This Narrow Vote Preserved Segregationist Language In This State's Constitution

illustration stating constitution of state of alabama
Zain Murdock
November 9, 2022

On November 2, 2004, the people of Alabama held their breath as they waited for the results of a critical vote. If they’d voted 'yes,'  anti-Black parts of its constitution would be repealed. Even still, the final vote was NO. 

But what was so anti-Black that it needed to be removed?

Elements of the constitution that kept racial segregation and poll taxes alive, including the blatant 1956-era passage, "Separate schools shall be provided for white and colored children, and no child … shall be permitted to attend a school of the other race."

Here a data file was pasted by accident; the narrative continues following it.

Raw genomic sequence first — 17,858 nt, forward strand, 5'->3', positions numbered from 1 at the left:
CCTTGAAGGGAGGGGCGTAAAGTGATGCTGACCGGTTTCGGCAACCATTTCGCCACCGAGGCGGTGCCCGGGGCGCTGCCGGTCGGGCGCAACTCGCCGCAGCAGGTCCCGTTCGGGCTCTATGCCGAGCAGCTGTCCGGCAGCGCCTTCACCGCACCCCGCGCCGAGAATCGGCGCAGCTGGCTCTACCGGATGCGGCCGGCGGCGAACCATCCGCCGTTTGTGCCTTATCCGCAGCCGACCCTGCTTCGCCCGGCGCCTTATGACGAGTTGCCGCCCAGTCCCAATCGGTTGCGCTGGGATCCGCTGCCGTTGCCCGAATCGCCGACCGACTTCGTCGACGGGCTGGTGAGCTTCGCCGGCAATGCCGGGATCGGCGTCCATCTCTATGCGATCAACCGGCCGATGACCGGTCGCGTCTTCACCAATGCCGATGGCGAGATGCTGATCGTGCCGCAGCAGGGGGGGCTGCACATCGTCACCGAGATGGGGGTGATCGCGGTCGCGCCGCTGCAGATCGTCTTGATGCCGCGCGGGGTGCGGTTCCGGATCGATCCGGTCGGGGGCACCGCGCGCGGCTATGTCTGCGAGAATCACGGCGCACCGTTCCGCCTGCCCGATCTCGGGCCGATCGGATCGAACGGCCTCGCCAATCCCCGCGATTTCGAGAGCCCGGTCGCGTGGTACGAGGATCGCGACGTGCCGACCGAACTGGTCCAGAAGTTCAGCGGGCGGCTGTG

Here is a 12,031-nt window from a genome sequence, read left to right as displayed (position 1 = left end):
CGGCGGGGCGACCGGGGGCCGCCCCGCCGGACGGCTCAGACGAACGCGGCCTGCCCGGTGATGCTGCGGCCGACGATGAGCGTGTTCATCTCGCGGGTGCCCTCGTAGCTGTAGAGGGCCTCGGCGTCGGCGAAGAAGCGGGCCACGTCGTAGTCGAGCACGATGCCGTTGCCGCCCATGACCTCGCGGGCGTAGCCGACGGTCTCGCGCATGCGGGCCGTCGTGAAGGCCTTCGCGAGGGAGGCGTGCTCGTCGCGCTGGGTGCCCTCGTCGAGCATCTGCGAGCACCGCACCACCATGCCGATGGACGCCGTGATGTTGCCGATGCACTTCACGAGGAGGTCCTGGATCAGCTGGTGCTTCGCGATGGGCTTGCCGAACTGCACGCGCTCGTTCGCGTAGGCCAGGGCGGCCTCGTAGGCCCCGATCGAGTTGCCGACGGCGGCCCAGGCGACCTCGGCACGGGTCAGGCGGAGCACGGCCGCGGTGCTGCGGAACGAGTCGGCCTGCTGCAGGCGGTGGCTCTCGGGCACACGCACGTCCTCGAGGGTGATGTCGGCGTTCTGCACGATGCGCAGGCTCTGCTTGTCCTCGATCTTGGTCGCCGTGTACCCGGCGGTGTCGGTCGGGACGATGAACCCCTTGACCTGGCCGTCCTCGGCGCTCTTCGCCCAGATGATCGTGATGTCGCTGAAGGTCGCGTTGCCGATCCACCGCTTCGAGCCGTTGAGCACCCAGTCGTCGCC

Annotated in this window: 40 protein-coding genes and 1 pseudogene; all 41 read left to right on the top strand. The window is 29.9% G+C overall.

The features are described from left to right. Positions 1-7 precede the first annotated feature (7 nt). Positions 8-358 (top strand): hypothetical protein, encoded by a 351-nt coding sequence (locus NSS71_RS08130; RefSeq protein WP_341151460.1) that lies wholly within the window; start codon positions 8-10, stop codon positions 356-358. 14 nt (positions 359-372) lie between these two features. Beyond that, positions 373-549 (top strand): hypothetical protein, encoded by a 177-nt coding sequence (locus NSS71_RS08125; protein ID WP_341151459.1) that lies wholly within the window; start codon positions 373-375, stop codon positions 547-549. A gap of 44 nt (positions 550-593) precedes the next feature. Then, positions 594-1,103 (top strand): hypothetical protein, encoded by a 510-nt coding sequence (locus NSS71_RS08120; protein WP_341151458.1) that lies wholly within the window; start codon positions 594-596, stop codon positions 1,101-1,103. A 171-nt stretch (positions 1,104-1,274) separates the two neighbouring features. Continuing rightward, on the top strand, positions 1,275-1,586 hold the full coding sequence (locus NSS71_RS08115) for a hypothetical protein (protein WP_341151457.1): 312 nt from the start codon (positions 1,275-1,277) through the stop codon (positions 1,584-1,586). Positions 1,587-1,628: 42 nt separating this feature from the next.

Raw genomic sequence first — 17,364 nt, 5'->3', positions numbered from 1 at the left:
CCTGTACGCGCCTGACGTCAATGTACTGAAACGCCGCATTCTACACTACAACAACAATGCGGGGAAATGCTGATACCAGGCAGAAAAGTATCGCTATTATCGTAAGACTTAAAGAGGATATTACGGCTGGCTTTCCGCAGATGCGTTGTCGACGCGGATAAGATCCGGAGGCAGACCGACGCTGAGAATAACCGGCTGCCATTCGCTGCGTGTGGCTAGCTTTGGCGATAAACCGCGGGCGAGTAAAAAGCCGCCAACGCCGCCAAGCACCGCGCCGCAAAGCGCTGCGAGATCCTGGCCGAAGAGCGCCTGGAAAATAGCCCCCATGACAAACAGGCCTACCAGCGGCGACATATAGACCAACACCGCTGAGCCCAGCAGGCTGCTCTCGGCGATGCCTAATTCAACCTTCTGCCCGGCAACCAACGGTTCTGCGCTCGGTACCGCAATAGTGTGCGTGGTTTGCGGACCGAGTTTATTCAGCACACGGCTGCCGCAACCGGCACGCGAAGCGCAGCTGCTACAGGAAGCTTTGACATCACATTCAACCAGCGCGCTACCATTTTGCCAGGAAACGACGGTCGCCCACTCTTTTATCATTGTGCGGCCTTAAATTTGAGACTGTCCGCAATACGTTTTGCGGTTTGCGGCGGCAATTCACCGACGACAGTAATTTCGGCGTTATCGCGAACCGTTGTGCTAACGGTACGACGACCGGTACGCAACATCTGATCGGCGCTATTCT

"Some folks in Alabama are assiduously holding on to what they call southern traditions which are traditions of white people being superior," said Alabama professor Bryan Fair that year. 

Unfortunately, his words were prophetic.

In 2012, efforts to remove the anti-Black language failed again. It wasn't until 2022 that racist language, repealed laws, and provisions were finally nixed.

Even though it's no longer 1956 - or 2004 and 2012, for that matter - racism in the education and voting systems hasn't gone away. We deserve control over our own education and full enfranchisement.

We have a quick favor to ask:

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